The third trail is the Tracks in the Sand Trail. This trail begins in the southwest corner of the Jockey’s Ridge visitor center parking lot. The trail is self-guided and takes you across the sand over towards the Roanoke Sound.  It’s only 1.5 miles in length, so this is a pretty quick hike as well.  Since the sand is constantly shifting with the wind, this trail is just marked with posts to keep you going the right direction. In addition to the three hiking trails the following activities are available:

  • Paddling
  • Swimming
  • Picnicking
  • Hang Gliding
  • Sandboarding
  • Kiteboarding and Windsurfing
  • Birdwatching



Because of the wind, the sand dunes are ideal for hang gliding and flying kites. Kitty Hawk Kites Adventures operates the largest hang gliding school in the world at Jockey’s Ridge. The company has taught over 300,000 people how to hang glide off the sand dunes since the school opened in 1974, and is one of the very best places in the entire US to learn how to hang glide. This is due to a number of factors including the area’s consistent wind and soft packed sand in case you lose control of your glider.

Sandboarding is also popular at Jockey’s Ridge, which is like snowboarding but on sand. According to the park’s website, you can bring a board with or without bindings, but cardboard will not work on the sand. Boards are also available for rent through Kitty Hawk Kites.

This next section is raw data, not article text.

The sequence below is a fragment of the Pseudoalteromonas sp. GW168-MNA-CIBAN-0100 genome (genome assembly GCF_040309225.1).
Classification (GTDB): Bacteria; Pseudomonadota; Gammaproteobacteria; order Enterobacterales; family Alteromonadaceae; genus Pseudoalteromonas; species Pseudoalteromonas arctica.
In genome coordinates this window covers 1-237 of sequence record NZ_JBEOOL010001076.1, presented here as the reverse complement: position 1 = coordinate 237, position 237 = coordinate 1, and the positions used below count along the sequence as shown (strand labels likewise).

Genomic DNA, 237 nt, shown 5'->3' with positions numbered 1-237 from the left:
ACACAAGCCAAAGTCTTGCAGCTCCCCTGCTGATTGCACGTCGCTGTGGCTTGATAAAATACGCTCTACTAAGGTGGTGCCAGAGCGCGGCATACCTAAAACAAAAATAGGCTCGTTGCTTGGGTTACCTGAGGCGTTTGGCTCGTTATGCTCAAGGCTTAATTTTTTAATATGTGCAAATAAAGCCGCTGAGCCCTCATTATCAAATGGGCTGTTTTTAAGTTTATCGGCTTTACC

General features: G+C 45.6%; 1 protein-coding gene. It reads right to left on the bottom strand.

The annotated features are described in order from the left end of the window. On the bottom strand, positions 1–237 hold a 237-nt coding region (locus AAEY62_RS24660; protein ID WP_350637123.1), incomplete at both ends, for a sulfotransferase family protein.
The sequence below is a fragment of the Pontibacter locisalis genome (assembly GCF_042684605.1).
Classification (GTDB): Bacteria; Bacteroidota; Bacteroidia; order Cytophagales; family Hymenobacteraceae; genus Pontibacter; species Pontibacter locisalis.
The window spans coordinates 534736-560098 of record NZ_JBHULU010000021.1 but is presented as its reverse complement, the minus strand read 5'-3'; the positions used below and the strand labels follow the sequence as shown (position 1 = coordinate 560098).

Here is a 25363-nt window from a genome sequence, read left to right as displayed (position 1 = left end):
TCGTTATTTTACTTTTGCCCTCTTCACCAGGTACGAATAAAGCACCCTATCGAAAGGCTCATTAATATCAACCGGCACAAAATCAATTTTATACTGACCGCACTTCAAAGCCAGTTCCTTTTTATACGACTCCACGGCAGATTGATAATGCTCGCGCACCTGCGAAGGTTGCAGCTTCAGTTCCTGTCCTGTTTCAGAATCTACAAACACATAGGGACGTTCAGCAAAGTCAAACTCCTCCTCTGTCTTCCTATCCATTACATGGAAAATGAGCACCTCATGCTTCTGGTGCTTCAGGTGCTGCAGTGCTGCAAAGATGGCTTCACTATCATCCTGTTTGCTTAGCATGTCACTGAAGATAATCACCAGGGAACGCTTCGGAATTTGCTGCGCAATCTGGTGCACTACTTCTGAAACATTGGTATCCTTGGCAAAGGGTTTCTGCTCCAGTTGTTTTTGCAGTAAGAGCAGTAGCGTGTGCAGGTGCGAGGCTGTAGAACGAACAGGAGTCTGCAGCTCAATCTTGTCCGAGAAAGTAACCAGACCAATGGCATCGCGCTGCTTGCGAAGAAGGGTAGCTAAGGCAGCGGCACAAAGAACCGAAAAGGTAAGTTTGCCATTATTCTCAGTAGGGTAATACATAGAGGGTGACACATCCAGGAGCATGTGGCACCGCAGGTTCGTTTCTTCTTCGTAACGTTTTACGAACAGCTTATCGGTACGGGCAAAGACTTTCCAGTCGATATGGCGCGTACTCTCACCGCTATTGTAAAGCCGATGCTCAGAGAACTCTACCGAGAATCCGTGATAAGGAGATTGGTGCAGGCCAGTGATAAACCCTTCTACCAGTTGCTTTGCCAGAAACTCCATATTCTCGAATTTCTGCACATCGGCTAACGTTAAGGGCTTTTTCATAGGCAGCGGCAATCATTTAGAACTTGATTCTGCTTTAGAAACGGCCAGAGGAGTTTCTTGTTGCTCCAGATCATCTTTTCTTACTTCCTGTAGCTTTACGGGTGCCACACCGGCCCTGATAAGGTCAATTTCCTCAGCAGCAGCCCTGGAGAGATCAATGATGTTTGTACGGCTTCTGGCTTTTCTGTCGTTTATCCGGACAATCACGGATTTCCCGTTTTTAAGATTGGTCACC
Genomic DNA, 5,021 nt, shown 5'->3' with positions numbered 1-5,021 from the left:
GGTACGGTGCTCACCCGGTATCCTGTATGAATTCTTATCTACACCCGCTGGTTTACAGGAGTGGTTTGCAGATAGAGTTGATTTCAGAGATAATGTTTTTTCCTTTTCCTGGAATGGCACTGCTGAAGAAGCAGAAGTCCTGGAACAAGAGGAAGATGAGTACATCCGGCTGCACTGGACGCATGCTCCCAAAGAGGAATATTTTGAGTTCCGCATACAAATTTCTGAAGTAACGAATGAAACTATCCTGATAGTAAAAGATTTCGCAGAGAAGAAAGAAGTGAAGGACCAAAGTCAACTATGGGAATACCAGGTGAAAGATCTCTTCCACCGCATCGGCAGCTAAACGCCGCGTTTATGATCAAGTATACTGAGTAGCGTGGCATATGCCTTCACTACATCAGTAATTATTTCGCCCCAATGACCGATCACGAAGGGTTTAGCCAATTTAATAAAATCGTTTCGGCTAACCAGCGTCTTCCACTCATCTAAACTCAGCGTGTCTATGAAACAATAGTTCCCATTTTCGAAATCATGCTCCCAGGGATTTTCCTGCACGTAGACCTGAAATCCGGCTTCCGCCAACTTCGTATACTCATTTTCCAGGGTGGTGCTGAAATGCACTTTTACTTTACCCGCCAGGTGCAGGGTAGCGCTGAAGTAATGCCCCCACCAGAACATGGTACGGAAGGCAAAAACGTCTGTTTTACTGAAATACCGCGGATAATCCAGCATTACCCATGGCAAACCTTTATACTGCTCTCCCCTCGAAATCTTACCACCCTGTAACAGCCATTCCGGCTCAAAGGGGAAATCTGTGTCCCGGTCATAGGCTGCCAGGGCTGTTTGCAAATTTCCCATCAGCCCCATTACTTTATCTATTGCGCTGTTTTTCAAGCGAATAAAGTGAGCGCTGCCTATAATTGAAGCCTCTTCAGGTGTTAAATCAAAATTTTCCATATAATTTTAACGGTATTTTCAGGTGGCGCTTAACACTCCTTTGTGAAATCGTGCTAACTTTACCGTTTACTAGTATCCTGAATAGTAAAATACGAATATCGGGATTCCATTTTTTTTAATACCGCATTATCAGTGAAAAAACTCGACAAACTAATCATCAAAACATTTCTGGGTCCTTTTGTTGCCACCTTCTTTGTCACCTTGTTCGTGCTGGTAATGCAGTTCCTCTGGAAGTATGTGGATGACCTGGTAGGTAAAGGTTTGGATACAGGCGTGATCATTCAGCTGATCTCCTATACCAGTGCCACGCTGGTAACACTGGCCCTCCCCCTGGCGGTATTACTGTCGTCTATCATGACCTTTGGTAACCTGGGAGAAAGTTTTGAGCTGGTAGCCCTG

Finally, there is actually a putt-putt golf course buried under the dunes! When driving past the dunes, you may notice the top of a castle sticking up out of the sand on the southern end of the dunes. Jockey’s Ridge Mini Golf opened in the 70s and featured an 18 hole course, a giant cobra, an octopus, a castle, and a pirate ship that functioned as the office and check-in building.

When it seemed inevitable that the dunes were going to overtake the Nags Head attraction, the state purchased the course from the owner at the time.


It is also worth mentioning that there is no entry fee to get into this state park, but with the steep dunes, strong winds and seasonally hot temperatures, a visit will require good stamina and awareness. According to the park rangers and staff, there are several tips to keep in mind when visiting:

  • Stay hydrated and have water with you. Heat emergencies are the main medical incidents during the summer months.
  • Get to the park early to recreate. Avoid recreating in the middle of the day when it’s hot outside.
  • For those bringing a dog, be mindful of how hot the sand gets.
  • Wear sunscreen and proper head coverage.
  • If there’s inclement weather in the area, wait for it to pass or come another time.
  • To sign up for events, programs and upcoming activities at Jockey’s Ridge, visit the state park system’s website: gov/state-parks/jockeys-ridge-state-park

I hope this brief overview encourages you to visit Jockey’s Ridge State Park. Winter can be one of the best times to go if you want to avoid the crowds and do not mind bundling up, if necessary. At the end of the day one of the biggest attractions on the Outer Banks is sunset viewing at Jockey’s Ridge, and is a must see final treat when visiting the park.

Safe Travels,